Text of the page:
A 17-year-old girl is the next to succumb to bird flu, bringing the death toll from the dreaded disease in the country, to 20.
Hassan el-Bushra, regional adviser for communicable diseases surveillance for the World Health Organization said the girl was believed to have been infected after coming into contact with sick and dead birds.
Egypt's state news agency MENA identified the girl as Nouri Nadi of Fayyoum province.
Bushra said she had started showing symptoms of the illness in late January, but initial tests had indicated she had seasonal flu. Later tests were positive for the H5N1 virus.
Egypt found the first bird flu case in dead poultry on Feb. 17, 2006 and then the virus spread to 20 of the country's 26 governorates.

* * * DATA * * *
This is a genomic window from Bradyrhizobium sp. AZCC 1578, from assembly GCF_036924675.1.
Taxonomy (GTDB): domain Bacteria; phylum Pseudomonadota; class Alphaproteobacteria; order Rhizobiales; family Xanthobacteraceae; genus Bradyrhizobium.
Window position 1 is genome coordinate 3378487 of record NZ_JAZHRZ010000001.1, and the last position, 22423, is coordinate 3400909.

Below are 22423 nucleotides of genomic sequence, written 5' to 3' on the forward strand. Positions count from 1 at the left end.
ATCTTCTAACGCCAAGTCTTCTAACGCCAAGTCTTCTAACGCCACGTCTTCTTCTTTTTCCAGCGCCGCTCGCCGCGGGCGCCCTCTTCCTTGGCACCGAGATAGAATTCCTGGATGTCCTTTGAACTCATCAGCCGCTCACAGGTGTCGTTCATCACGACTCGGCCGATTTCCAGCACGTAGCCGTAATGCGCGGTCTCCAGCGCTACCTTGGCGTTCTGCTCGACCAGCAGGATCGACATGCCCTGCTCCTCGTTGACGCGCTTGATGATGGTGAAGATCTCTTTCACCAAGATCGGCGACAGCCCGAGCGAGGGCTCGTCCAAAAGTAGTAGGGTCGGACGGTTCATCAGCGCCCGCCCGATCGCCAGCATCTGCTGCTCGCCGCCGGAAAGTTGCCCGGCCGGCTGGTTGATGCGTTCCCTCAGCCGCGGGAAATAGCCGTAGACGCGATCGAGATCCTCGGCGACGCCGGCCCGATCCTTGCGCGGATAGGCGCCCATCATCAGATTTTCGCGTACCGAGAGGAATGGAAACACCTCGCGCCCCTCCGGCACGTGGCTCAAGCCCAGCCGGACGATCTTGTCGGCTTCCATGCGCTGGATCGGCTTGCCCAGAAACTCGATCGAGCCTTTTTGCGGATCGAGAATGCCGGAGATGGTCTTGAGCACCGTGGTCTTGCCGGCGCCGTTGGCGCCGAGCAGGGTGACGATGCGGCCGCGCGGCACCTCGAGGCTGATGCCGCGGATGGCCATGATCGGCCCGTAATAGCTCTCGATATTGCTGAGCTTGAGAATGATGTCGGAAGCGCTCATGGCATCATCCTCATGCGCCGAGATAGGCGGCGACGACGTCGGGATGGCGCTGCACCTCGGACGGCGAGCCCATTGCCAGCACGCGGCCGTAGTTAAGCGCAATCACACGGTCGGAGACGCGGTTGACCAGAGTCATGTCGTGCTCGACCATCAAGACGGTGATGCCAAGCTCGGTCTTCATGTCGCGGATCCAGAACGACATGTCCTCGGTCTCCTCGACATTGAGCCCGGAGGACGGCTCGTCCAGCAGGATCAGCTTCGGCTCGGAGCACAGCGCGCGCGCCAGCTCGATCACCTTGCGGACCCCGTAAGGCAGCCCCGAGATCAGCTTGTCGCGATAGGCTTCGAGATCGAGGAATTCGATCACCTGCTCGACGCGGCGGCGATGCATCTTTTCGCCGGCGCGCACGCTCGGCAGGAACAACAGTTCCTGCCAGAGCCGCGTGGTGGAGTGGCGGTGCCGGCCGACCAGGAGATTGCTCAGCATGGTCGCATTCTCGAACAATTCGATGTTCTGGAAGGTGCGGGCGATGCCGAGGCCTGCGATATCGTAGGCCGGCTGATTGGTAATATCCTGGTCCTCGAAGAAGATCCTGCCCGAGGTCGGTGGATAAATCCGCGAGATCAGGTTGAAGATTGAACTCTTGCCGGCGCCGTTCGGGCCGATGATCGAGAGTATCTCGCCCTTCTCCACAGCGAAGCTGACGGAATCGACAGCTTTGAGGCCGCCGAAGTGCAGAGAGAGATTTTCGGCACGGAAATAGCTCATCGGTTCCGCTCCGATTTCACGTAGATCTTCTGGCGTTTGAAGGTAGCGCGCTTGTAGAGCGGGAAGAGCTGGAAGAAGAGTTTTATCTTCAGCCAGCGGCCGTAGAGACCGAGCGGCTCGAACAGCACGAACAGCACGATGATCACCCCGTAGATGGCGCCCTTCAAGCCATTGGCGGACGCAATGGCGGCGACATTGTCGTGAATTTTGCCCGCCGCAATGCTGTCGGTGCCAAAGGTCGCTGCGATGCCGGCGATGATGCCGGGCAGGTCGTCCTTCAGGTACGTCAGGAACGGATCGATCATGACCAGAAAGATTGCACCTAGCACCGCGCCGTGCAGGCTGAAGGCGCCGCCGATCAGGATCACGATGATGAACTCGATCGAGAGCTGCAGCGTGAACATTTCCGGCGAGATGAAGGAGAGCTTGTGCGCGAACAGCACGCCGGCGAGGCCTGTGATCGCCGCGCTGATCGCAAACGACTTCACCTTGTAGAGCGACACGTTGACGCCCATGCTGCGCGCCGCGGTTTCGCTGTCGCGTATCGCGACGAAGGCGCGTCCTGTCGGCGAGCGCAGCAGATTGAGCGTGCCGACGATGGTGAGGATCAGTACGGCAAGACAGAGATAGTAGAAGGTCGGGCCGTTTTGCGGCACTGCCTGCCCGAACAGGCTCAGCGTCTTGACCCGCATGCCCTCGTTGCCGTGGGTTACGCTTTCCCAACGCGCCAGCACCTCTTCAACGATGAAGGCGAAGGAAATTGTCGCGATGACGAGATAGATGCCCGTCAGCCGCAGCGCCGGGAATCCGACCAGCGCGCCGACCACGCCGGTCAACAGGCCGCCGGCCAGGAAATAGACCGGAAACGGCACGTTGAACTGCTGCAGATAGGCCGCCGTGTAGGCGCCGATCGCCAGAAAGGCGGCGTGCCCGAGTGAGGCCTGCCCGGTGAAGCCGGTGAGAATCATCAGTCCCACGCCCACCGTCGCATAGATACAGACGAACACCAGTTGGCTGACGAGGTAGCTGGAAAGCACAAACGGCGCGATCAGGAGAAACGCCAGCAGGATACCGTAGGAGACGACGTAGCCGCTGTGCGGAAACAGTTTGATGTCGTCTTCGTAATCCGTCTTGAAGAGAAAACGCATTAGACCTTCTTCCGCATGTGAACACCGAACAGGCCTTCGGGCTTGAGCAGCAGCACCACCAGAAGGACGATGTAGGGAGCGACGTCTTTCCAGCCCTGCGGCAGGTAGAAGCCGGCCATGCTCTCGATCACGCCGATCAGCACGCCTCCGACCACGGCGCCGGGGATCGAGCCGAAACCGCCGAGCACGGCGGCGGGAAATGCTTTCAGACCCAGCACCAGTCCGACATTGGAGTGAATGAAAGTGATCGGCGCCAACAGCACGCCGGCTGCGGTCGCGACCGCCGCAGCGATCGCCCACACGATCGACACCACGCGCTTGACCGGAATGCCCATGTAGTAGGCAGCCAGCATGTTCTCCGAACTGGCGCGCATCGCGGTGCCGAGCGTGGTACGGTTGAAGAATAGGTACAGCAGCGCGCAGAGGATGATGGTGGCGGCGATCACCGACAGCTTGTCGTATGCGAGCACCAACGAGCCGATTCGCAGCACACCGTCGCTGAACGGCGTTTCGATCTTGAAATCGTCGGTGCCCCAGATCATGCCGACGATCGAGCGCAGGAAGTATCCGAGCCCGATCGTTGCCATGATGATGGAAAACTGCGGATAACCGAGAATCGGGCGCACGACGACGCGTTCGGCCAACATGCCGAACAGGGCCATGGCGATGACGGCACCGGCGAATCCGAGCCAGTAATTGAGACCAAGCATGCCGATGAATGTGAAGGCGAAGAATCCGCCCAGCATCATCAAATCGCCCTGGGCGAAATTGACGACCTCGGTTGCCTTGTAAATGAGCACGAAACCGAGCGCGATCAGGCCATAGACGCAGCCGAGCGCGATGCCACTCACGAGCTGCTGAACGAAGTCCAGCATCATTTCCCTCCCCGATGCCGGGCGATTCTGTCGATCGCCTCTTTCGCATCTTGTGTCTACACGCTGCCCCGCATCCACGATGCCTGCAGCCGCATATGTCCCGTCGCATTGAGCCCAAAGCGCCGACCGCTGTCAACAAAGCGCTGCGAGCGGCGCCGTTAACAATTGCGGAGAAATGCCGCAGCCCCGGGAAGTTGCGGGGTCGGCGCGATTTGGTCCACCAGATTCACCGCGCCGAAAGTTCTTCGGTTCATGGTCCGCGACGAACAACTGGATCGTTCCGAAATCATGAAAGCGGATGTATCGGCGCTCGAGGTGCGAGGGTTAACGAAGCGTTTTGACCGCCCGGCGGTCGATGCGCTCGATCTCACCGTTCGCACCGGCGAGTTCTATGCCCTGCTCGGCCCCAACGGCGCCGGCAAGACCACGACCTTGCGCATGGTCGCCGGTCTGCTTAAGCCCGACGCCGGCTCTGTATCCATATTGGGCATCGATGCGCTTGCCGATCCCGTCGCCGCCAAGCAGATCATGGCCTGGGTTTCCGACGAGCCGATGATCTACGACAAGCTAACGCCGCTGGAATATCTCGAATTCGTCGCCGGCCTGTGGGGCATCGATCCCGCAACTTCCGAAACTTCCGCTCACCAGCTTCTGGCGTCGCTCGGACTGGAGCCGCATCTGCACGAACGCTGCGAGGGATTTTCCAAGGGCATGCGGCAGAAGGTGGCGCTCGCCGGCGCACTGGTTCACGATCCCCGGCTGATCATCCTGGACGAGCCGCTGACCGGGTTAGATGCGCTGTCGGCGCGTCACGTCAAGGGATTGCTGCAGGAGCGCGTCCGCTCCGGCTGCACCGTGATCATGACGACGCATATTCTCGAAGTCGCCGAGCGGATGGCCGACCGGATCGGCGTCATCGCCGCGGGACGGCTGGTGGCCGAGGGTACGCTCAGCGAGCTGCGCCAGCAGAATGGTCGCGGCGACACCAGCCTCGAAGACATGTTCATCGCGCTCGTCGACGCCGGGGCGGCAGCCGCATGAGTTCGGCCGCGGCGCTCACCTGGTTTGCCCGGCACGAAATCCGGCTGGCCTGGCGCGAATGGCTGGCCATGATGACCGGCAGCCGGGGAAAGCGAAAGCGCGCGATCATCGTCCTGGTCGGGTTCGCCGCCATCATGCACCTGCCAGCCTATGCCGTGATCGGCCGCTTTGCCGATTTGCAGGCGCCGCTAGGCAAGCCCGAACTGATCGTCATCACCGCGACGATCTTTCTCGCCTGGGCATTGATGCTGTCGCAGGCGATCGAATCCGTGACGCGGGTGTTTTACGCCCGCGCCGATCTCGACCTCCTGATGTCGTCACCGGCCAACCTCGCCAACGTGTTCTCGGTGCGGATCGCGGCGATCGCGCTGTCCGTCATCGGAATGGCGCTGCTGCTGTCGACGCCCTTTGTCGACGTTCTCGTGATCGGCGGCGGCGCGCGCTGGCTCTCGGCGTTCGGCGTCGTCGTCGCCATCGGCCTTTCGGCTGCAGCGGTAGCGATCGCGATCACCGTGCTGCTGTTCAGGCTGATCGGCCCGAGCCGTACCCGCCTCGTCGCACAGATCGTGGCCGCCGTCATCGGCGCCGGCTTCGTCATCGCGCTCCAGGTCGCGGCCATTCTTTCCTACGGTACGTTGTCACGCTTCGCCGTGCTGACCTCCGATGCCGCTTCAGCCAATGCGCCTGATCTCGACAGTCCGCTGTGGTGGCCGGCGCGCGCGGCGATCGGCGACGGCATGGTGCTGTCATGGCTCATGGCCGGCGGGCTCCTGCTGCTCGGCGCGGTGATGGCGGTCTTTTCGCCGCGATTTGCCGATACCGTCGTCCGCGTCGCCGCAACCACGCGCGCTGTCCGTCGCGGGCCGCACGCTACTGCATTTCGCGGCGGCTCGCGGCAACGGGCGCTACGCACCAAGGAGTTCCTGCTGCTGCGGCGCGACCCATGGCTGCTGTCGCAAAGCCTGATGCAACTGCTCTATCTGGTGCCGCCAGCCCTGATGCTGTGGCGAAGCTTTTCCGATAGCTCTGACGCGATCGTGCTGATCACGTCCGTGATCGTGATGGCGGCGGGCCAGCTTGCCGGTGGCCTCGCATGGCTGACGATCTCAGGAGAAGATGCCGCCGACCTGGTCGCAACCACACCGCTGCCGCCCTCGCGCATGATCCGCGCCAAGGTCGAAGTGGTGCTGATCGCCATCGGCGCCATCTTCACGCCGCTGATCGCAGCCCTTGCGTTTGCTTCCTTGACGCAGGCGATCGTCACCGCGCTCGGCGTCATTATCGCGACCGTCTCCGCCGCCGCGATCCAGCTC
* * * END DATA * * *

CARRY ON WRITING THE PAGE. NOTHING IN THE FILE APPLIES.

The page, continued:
The outbreak, which occurred in a poultry farm, caused widespread panic and brought to poultry industry to a halt.
Twenty people have been infected with the deadly H5N1 strain in Egypt so far. Of the 12 deaths, 11 have been women.
In Egypt, women and girls tend to look after chickens and turkeys kept in backyards, making them more vulnerable to avian flu.
The H5N1 strain has hit at least 45 countries and killed more than 150 people worldwide. The discovery of avian flu in the Middle East has led to widespread culling of birds.
The World Health Organization has reported that mutations in the virus have been found in two fatalities in Egypt though these were not drastic enough to spark a pandemic.
Yet more mutations could prompt scientists to rethink current treatment strategies.